08/01/2009 05:12 am ET | Updated May 25, 2011

Rethinking Wall Street : Why Bernie Madoff Makes Gordon Gekko Look Like Zac Efron

Gordon Gekko, the ultra-capitalist villain of Oliver Stone's 1987 film Wall Street, has stood atop the heap of film's all-time corporate bad guys for over 20 years. Played with cold-blooded charisma by Michael Douglas in an Oscar-winning performance, Gekko is the capitalist devil/Darth Vader, seducing young Bud Fox (Charlie Sheen) with the riches, perks and power of the corporate dark side if Bud would only abandon his morals and soul.

As the sordid details of the economic meltdown are revealed, it's clear that Gordon Gekko has nothing on the real corporate supervillains walking freely among us today. Bernie Madoff makes Gordon Gekko look like Zac Efron.

You can check out my ReThink Review of Wall Street here or click on the pic below. (Due to copyright nonsense, I can't embed the video in this post, so you'll be redirected to YouTube. And even though I call this a Brave New Review in the video, don't listen! ReThink Reviews is where it's at!)


We now see that Gekko was the not the zenith of corporate corruption, but the jumping off point. In a 2007 WNYC interview, Michael Douglas revealed that he is still accosted by drunken businessmen in bars and restaurants who want to tell him how Gordon Gekko inspired them to start careers in investment banking. Gekko's infamous "Greed is good" speech was meant to be a villain's manifesto, like a dictator calmly providing moral justification for the slaughter of millions. But instead, "Greed is good" became a rallying cry for businessmen and republicans across the country who still claim, despite all evidence to the contrary, that maximizing one's personal greed is somehow the path to a better world for all.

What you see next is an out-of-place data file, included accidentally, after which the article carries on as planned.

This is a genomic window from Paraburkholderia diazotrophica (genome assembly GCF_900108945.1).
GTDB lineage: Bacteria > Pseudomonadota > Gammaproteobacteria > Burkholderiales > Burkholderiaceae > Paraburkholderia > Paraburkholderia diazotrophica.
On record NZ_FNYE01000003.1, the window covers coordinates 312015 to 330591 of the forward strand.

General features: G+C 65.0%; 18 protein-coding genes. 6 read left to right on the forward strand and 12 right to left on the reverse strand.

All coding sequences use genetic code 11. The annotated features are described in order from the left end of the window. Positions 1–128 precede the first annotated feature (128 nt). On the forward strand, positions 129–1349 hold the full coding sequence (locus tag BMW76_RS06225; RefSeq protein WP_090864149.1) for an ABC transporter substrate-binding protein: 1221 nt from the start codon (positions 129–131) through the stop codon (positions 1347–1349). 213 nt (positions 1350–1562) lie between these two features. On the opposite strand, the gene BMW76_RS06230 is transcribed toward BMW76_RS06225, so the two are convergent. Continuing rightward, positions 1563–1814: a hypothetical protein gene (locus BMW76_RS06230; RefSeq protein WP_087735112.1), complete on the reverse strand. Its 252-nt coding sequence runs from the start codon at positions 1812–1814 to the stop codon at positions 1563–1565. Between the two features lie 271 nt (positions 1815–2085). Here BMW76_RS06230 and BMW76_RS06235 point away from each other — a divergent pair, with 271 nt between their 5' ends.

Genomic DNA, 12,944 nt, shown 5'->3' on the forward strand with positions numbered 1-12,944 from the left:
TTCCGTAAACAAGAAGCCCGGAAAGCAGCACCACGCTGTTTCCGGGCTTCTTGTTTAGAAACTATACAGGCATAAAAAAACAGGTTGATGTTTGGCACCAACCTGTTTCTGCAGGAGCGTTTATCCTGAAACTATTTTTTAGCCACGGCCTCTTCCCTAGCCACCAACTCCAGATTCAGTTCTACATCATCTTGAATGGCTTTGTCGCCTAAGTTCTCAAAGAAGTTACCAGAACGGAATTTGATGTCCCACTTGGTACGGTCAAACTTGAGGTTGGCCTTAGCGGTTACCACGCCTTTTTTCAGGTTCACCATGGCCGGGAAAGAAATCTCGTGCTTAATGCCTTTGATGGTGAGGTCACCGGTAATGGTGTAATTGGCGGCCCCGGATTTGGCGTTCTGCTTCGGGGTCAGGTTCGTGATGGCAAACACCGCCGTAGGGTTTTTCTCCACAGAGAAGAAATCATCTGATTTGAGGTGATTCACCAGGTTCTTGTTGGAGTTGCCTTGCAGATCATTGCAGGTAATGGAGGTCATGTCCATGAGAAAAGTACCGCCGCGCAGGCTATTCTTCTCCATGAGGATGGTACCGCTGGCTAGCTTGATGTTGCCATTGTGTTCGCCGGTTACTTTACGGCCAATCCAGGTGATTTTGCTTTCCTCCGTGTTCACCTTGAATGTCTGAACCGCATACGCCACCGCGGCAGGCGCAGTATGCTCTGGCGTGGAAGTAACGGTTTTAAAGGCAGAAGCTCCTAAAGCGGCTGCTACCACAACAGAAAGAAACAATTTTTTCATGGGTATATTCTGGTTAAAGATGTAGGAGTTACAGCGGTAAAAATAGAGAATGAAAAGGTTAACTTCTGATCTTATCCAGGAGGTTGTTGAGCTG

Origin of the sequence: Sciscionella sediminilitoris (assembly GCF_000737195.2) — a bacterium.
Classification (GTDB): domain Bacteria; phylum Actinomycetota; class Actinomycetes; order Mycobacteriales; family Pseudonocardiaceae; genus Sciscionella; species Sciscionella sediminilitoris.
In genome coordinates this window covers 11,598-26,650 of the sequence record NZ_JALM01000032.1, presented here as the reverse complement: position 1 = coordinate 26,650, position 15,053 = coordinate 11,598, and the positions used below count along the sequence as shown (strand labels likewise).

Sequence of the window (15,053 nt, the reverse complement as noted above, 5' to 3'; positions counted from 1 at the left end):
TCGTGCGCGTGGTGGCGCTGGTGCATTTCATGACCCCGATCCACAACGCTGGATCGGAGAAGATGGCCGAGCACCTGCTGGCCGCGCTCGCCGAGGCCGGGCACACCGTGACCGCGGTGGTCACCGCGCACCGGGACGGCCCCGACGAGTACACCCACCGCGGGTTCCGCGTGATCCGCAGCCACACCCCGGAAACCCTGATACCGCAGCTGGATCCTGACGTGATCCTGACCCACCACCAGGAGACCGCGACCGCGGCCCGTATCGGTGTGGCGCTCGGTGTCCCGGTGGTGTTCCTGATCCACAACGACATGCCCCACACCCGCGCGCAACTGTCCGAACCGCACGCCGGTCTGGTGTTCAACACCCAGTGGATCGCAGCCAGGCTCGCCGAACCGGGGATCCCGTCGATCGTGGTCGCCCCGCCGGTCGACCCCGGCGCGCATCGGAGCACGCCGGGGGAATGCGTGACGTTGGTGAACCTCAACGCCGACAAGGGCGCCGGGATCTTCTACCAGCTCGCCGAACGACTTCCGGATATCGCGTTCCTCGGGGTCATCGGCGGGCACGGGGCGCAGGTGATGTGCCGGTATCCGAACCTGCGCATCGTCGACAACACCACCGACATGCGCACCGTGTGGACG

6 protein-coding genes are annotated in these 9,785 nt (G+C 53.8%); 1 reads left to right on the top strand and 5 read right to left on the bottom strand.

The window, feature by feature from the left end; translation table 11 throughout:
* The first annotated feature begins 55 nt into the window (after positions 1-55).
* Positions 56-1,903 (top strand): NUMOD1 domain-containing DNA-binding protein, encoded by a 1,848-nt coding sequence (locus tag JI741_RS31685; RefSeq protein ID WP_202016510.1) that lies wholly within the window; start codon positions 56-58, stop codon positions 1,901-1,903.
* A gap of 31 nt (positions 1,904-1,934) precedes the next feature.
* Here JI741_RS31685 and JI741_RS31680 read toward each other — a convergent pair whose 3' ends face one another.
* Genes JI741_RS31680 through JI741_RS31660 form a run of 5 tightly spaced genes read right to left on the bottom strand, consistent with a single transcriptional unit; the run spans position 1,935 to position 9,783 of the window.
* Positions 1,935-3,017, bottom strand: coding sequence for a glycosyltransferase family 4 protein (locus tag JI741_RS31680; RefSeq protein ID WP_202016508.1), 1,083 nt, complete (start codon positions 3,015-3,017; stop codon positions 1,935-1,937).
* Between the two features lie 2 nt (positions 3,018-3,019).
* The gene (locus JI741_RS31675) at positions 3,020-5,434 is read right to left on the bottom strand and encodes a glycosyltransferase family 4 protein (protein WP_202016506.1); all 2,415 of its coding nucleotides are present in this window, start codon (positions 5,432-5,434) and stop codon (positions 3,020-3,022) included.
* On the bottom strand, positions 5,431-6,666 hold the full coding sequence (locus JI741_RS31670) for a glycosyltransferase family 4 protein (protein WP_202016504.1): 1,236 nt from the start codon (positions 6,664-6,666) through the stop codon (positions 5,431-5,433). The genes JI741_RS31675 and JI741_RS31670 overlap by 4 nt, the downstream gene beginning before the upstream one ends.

And the crime that Gekko is ultimately nailed for is... insider trading. Really? The last criminal mastermind I remember being nailed for that is Martha Stewart, and I'm pretty sure that selling $230,00 in ImClone stock didn't ruin many lives or bring the world economy to the edge of collapse.

Apparently there's a sequel to Wall Street in the works, which picks up with Gekko being released from jail and attempting to re-enter the financial world. If he does, he better wear a cup and hold onto his wallet. Gordon might have been a killer in the 80s, but this new generation eats Gekkos for breakfast.

To see me discuss Wall Street on Cenk Uygur's XM/Air America show, The Young Turks, click here.

For more ReThink Reviews -- the only (and, therefore, best) political movie reviews anywhere -- go here.